Copenhagen isn’t a spectacular city and nor does it pretend to be. It doesn’t seem to feature on anyone’s bucket list of places to see before they die. Yet I’ve never been anywhere where I felt so at home, so envious of the folk who live there. It may be an illusion, but everyone looks so comfortable, so contented. And even if living there remains a dream, it’s still a wonderful place to spend a weekend. The place I like best is the National Gallery, with its mesmeric array of Danish and Nordic artists, artists you rarely see in Britain. Look out for the haunting paintings of Vilhelm Hammershoi.
Like the worst sort of travel snob, I used to turn my nose up at the Guinness Brewery, mainly because it was so popular. Finally, I went along and had a fantastic time. The building is extraordinary and the food and drink are excellent: the best oysters I’ve ever tasted – and of course the Guinness is first rate. However there’s lots of other stuff to do in Dublin besides sinking pints of stout. The Gate and Abbey theatres are bastions of Irish drama, and there are loads of superb museums scattered around the city, most notably the Museum of Archaeology with its exquisite Celtic and Viking artefacts.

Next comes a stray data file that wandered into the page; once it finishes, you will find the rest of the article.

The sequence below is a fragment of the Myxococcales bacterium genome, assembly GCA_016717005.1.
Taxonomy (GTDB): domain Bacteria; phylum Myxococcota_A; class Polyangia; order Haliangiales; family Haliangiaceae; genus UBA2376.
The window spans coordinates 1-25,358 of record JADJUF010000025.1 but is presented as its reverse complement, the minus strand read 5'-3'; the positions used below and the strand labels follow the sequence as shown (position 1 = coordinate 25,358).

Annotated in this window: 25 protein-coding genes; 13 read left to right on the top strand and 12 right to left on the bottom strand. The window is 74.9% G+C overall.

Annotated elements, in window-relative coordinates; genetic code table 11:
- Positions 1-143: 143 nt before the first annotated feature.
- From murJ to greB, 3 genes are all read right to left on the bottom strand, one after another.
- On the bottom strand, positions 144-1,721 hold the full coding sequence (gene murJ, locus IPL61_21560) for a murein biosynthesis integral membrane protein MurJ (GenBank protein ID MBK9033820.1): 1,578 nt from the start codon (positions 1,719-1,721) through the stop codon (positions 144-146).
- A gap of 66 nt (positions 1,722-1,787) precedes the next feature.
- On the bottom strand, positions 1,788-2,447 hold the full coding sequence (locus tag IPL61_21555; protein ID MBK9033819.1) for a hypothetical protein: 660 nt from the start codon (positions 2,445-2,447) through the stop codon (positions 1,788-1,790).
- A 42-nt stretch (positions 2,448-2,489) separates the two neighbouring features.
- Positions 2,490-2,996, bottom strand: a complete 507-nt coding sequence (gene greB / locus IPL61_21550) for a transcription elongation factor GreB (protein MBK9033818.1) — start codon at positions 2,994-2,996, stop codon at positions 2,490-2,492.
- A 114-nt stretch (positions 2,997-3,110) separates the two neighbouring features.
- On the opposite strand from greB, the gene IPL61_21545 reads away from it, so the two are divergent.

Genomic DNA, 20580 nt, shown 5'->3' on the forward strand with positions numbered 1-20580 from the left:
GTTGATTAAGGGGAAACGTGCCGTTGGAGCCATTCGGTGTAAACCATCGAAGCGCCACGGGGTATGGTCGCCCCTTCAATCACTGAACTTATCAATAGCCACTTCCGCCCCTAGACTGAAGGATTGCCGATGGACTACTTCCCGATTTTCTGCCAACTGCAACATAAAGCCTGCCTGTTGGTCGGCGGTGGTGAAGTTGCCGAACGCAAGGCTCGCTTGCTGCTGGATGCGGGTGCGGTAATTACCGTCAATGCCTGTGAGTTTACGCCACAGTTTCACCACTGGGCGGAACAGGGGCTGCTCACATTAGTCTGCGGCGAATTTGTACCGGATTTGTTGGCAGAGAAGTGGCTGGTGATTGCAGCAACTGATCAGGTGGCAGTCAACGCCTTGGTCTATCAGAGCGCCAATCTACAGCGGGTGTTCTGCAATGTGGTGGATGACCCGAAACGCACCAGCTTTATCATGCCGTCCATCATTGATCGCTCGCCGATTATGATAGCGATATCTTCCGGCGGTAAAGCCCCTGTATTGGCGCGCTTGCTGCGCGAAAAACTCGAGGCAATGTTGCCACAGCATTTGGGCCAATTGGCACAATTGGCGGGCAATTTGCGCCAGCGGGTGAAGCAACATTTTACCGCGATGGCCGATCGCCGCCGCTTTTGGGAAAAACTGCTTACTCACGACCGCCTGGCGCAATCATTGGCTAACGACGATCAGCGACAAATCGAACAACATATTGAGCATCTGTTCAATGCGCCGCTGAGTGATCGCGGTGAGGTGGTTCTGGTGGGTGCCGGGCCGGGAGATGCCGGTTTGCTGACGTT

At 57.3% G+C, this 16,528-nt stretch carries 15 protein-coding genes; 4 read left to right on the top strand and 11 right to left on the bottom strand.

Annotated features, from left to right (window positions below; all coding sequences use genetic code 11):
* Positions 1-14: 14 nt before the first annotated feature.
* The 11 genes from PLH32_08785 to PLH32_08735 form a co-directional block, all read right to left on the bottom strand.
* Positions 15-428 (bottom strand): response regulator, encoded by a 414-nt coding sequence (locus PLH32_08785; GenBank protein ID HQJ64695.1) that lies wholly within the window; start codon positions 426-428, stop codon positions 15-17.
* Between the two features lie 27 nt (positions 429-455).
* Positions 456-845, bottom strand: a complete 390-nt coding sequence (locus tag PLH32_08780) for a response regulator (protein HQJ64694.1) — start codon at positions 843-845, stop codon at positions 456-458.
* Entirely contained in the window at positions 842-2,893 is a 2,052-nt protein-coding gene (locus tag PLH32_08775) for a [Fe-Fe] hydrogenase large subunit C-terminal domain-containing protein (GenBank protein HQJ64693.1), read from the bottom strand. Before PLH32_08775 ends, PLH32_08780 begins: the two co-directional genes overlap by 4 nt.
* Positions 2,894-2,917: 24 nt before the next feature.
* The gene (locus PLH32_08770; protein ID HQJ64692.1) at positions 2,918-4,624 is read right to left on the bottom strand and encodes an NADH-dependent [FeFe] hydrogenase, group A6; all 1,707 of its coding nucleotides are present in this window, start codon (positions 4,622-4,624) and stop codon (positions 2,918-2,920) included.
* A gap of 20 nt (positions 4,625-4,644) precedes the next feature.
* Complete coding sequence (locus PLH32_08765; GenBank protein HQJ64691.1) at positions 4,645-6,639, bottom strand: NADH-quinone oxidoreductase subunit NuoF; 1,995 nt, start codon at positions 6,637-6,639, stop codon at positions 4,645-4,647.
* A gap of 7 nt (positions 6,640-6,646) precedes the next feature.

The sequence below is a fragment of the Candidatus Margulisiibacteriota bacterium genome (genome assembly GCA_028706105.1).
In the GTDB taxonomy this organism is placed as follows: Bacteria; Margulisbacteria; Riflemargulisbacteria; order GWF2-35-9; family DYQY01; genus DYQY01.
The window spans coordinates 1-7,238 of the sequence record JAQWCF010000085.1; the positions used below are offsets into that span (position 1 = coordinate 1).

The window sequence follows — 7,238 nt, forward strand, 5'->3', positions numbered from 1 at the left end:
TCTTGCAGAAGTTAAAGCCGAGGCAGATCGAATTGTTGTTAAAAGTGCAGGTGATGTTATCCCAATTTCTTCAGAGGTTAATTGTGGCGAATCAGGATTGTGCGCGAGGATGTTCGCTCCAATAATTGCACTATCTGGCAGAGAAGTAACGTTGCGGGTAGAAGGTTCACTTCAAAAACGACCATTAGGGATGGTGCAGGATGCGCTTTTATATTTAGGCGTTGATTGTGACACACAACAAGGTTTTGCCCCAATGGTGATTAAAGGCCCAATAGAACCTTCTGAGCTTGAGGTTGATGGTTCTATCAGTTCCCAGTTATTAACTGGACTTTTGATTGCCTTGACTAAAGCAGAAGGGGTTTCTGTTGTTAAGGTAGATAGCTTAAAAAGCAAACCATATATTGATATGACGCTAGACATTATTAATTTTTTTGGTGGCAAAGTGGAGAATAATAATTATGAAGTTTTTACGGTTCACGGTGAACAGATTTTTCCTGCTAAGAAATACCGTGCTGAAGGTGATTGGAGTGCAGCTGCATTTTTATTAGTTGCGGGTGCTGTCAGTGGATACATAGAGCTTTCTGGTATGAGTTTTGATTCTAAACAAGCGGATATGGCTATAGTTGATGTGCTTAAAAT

Fine Art probably isn’t the first thing that springs to mind when you think of Glasgow, but Scotland’s biggest city boasts some of Britain’s best galleries. The one I like best of all is Kelvingrove, located in a leafy park in the West End of the city. The building is flamboyant but the ambience is friendly and informal. The collection is stunning, everything from Scottish Colourists to Charles Rennie Mackintosh. Don’t miss Joan Eardley’s tender portraits of Glaswegian street children, and Dali’s hypnotic Christ on the Cross.
Avoid the city centre Bierkellers, especially when there’s a game on. They’re generally full of coach parties. If the weather is fine, head for the Englischer Garten and sink a few Weissbiers at the Chinesischer Turm. If you fancy something more cultural try the Lenbachhaus, a grand old villa with a fabulous collection of German Expressionists. The café in Norman Foster’s new extension is a fashionable rendezvous. However, the best thing about Munich is its proximity to the foothills of the Alps. Catch a local train to Hersching for a stroll beside the Amersee, one of Bavaria’s loveliest lakes.
St Petersburg is a strange, intoxicating city – a seductive, disconcerting place, like the landscape of a dream. Founded by Peter the Great as his ‘window on the west,’ it still feels stranded between two worlds. From a distance it looks palatial, but up close the glamour seems superficial – an enormous film set, built for the greatest epic never made. The must-see sight is the Hermitage, with its incredible collection of old and modern masters: Impressionists, Post Impressionists, Picasso’s Absinthe Drinker, Rembrandt’s Return of the Prodigal Son… To escape the city take a trip to the Peterhof Palace with its waterfalls and fountains, Peter the Great’s florid equivalent of Versailles.